Though his last productive years were spent in a Santa Monica studio, art fanciers with a taste for the color-laden Sam Francis (1923-1994) paintings had to search out isolated canvases at a couple of local museum installations. With “Sam Francis and Japan: Emptiness Overflowing” (through July 16 at LACMA, the Los Angeles County Museum of Art), they’ll have a rare chance to submerge themselves in his teeming pools and colorful explosions in the company of work by some of the Japanese artists who influenced him, and whom he subsequently touched.
Abstract Expressionism, that kinetic non-representational painting style, exploded out of the New York art world, beginning in the late 1940s. Vibrant canvases by Jackson Pollock, Franz Kline, Willem De Kooning and others roiled Gotham’s gallery culture. The hard-drinking ethos of those painters and their sometimes violent derring-do generated myth which almost overshadowed the work. AE was the perfect artistic complement to post-World War II nuclear loathing, psychoanalysis, sick humor, the Beat Generation, and all things bohemian.
Francis, an affable Californian, first took the AE style abroad. He relocated to Paris in 1950 and carried with him the Continent’s first taste of authentic action painting. His work, though kinetic and bold, differed strikingly from that of his East Coast brethren. Francis trafficked in bright colors and let the white, negative spaces speak almost as loudly as his intriguing biomorphic shapes. He also courted a floating quality that found antecedent in Monet’s Impressionist waterlilies, an oeuvre he was able to study firsthand.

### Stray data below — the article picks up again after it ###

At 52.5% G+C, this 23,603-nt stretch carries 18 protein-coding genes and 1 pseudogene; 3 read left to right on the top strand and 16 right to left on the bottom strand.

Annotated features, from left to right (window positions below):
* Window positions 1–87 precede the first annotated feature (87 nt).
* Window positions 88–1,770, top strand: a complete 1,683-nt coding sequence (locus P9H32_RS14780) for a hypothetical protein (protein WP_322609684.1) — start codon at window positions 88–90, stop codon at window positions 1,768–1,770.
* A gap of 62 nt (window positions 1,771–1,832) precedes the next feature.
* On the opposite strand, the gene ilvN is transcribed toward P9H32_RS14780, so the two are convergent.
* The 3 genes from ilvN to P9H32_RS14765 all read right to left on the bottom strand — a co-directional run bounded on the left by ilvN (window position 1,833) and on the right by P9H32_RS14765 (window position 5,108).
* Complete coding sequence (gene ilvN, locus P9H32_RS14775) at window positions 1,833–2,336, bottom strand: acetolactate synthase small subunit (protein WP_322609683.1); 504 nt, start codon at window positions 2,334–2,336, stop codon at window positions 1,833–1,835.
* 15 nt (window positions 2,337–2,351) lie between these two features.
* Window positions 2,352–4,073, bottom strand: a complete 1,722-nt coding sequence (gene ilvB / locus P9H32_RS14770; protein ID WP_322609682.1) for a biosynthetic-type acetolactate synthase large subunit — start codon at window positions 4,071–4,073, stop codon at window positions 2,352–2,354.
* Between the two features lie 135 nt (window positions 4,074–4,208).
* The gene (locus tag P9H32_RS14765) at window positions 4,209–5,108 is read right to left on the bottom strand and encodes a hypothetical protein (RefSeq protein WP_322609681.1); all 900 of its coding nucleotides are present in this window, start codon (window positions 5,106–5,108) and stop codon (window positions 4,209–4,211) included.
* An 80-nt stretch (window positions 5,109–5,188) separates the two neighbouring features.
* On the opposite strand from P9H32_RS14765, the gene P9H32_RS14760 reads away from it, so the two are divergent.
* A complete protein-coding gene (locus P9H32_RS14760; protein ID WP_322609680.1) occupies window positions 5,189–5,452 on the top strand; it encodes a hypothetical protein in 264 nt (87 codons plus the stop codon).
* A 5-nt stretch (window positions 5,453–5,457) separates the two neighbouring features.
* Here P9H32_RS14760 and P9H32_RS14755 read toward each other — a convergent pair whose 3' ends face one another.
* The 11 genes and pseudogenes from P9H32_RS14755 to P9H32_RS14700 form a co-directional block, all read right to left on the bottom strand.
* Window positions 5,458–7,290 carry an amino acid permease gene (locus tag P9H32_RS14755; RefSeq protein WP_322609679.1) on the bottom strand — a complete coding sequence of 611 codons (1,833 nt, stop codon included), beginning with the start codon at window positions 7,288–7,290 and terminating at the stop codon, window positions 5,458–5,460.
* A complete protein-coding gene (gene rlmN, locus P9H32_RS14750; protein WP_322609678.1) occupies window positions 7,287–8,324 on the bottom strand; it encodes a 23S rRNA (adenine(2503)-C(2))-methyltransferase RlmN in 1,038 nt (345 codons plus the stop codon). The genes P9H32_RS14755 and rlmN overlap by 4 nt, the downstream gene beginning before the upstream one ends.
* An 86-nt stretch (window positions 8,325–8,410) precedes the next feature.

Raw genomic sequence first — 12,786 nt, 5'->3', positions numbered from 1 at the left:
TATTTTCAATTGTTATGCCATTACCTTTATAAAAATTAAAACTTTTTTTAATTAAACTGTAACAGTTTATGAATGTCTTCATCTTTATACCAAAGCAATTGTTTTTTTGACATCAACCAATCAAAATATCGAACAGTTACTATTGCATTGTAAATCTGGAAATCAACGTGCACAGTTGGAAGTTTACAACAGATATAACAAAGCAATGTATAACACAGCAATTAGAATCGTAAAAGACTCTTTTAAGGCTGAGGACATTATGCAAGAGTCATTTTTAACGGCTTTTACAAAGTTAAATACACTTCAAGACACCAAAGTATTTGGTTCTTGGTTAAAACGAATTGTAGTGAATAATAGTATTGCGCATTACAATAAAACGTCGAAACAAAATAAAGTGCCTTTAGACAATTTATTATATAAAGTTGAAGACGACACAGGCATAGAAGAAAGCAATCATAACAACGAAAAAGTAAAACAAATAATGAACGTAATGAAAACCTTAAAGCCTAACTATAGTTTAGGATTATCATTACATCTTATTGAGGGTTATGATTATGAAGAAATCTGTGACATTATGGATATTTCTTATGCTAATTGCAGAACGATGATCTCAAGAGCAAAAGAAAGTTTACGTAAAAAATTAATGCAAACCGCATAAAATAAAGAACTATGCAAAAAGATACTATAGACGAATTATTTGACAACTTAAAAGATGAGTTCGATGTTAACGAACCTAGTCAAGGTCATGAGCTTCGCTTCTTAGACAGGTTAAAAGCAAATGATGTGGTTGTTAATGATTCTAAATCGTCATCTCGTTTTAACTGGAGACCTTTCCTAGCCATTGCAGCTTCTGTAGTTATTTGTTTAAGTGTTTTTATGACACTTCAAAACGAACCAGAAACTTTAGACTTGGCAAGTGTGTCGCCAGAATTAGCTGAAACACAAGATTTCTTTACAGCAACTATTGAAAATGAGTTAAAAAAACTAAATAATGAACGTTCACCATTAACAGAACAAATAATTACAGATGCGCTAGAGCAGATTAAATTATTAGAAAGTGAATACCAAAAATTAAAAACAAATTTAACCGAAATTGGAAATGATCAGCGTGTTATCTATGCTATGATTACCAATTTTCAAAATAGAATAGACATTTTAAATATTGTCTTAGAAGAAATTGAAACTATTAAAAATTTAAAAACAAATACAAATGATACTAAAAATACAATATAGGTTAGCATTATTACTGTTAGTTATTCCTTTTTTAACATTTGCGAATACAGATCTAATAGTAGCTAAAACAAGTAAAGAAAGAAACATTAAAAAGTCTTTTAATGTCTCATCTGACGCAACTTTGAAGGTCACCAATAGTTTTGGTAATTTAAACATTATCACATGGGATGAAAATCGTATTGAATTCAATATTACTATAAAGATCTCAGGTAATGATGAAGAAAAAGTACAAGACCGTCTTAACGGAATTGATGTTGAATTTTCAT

On the California Coast, Francis came into contact with practitioners of traditional sumi-e painting, that elegant and economical cocktail of sharply-delineated brush strokes and sublime diffused washes. The otherwise insular avant-garde Gutai collective in Japan, saw Francis as a kindred soul, and began a long-running exchange of trans-Pacific works with him. Francis exhibited in Tokyo and subsequently moved to Japan in 1957, when he executed a mural commission at the Sogetsu school of flower arrangement. Japanese critic Yomekura Mamoru coined the phrase “an emptiness overflowing” to describe the Francis esthetic.
Five LACMA galleries focus on different spokes in the Francis wheel. The juxtaposition of works by Francis and the Japanese painters is not only effective, it’s instructive.
From exquisite calligraphy to compositions that hug the corners and edges of the picture plane, the Francis modus operandi becomes clearer. It’s to LACMA’s credit that most of the 80-plus pieces in the show are from the museum’s own collection.
Exhilaration, through bright colors and lively organic shapes, abound in the Francis paintings and prints. But as alive as the images are, they also beg contemplation. Like those of his Japanese counterparts, Francis’s work often impart an air of serenity on one hand, and a teeming hive of biological activity on the other.
Sit with any of them at length, and see if you’re not drawn into a world that he’s teased with a beckoning sliver or a cobalt blue amoeba. It’s the special visual gemütlichkeit of a California original.
image credits: courtesy lacma los angeles county museum of art
Kirk Silsbee publishes promiscuously on jazz and culture.
Sam Francis and Japan: Emptiness Overflowing | LACMA | thru July 16